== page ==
Album Review: Frightened Rabbit offers upbeat sound with gloomy lyrics on Pedestrian Verse


Are you a miserable person? Do you enjoy being miserable? Do you like music aimed at horrible, miserable people like yourself? Well then hey, we should probably hang out. But barring that, you should give Pedestrian Verse, the newest album from Scottish miserabilists Frightened Rabbit, a listen.

Now, that’s a tall order to live up to, but make no mistake: Frightened Rabbit writes anthems for the gloom-obsessed. It pays up on both ends of that equation too.

If on earlier efforts, like 2008’s breakthrough The Midnight Organ Fight, the band sounded insular and folky, it explodes with feeling on Pedestrian Verse. Chief songwriter, singer and guitarist Scott Hutchinson knows how to create a monster chorus to fit his Scotsman’s brogue, and the album is full of them.

“Backyard Skulls,” “State Hospital” and leadoff single “The Woodpile” push insistent melodies in your face, daring you to sing along. There is precious little time for understatement, and Frightened Rabbit ignores even that.

This extends halfway to Hutchinson’s lyrics.

“I don’t mind being lonely, so leave me alone,” he shouts on “Holy,” easily the most forward he gets on the album. Yet, in other places, like the seemingly forthright “Dead Now,” he clearly seems to be spinning something far more obtuse.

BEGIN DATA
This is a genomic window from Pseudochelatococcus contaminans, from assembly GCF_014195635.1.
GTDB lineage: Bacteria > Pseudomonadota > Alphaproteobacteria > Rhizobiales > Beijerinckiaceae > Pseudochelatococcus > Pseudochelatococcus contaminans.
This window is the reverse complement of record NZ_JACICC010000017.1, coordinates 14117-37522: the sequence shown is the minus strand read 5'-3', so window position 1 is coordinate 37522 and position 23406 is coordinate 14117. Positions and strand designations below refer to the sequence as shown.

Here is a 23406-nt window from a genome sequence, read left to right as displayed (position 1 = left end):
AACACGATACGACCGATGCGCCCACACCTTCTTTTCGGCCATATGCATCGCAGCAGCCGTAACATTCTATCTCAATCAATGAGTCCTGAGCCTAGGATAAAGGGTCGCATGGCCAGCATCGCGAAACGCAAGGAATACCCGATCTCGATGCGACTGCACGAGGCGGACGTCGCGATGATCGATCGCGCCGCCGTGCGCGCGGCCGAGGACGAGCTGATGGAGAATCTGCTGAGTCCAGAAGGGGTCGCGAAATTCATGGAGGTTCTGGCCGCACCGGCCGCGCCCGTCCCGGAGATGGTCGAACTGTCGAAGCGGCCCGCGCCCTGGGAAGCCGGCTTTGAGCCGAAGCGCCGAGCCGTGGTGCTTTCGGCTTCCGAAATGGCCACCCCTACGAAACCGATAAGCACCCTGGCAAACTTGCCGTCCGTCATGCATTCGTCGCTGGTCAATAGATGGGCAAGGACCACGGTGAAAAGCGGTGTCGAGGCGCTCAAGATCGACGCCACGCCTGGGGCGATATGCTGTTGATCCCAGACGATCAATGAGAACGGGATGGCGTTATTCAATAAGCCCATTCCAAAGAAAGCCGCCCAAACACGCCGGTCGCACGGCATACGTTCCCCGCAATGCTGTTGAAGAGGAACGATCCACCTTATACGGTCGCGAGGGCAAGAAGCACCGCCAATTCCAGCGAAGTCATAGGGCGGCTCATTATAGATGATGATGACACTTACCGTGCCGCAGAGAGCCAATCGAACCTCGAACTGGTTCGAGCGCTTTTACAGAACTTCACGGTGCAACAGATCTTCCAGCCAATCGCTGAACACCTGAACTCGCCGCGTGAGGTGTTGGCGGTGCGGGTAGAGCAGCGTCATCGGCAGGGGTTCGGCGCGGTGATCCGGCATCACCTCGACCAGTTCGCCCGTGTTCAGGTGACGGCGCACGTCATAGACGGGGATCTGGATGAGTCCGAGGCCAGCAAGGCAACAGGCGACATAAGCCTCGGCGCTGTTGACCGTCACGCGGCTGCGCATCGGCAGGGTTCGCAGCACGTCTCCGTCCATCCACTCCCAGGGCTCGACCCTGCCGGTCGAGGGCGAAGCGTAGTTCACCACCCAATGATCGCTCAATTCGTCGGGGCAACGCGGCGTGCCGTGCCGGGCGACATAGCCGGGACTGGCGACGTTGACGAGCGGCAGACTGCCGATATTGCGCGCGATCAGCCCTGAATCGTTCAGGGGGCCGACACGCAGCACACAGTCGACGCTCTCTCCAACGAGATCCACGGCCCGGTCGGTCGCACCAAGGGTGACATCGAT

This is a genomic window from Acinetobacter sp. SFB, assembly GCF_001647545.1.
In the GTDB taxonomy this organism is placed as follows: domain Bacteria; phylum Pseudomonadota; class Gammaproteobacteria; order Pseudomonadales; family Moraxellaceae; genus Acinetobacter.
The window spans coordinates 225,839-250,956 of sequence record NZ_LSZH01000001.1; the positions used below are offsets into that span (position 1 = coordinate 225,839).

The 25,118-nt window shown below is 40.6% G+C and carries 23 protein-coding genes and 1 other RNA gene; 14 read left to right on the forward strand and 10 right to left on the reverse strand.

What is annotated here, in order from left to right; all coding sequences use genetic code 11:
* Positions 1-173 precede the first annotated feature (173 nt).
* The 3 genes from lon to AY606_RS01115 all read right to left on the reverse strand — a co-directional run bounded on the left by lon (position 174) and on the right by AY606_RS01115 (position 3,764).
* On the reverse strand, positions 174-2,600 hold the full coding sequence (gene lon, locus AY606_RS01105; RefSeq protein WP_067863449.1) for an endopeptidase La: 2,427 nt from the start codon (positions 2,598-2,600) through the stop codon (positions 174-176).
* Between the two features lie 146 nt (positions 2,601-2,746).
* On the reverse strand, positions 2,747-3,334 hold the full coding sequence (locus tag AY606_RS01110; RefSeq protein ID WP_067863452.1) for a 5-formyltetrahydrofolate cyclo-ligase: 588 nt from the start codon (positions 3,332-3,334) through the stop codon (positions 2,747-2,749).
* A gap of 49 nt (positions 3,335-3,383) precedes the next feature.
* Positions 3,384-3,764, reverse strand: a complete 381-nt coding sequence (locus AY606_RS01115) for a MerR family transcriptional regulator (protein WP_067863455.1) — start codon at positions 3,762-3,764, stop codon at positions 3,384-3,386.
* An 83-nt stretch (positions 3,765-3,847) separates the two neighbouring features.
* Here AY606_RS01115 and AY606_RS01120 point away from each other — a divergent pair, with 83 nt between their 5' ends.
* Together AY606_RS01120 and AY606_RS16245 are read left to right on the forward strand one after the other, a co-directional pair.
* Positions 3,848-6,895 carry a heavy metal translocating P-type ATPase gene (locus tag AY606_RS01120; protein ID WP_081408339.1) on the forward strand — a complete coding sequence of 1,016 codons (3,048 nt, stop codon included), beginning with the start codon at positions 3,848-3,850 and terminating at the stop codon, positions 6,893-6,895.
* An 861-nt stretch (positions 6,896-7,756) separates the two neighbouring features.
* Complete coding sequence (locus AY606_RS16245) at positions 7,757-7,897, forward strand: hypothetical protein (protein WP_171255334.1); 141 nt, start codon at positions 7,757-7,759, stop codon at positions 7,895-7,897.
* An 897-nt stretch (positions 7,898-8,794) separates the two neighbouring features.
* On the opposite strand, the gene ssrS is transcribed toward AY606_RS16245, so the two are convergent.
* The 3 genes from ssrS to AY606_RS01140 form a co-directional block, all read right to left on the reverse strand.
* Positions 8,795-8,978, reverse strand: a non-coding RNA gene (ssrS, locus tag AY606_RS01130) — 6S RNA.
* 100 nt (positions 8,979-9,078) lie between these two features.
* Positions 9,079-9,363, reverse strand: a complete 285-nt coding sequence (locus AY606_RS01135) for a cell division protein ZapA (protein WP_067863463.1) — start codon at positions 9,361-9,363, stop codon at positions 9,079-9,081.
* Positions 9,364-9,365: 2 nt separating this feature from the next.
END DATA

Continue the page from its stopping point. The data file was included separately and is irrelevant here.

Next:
Though he has never been a master lyricist - occasionally trading in clunky metaphors and bleeding confessions - Hutchinson manages to fashion even the most acidic of insults (“you’re the shit and I’m knee-deep in it”) into something so catchy you can’t avoid it, if you even want to. So, even the few bombs he drops on the divinity-questioning “Late March, Death March” go down easy.

But here’s the kicker: I may have been overstating the level of instability required to like this, because it’s so damn fun. These are first and foremost pop songs, spirited and enjoyable.

As the band’s first release on a major label, it may be occasionally too slick and packed with details, but don’t worry, some nuance lives here; it’s not dubstep, after all. Hutchinson, with his thick accent, finds ways to stand out in a crowded indie rock landscape.

Then again, this isn’t exactly Beyoncé, or even Arcade Fire. It’s not empowering, and the band, despite its clear commercial pretensions, will probably never become a household name.

It’s still a bit too obtrusive and individual to soundtrack commercials, and more of a downer than most people will want. So, aforementioned miserable people of the world: retreat to your bedrooms, put on some headphones and know that some dude in Scotland knows how to put pain into a damn catchy song.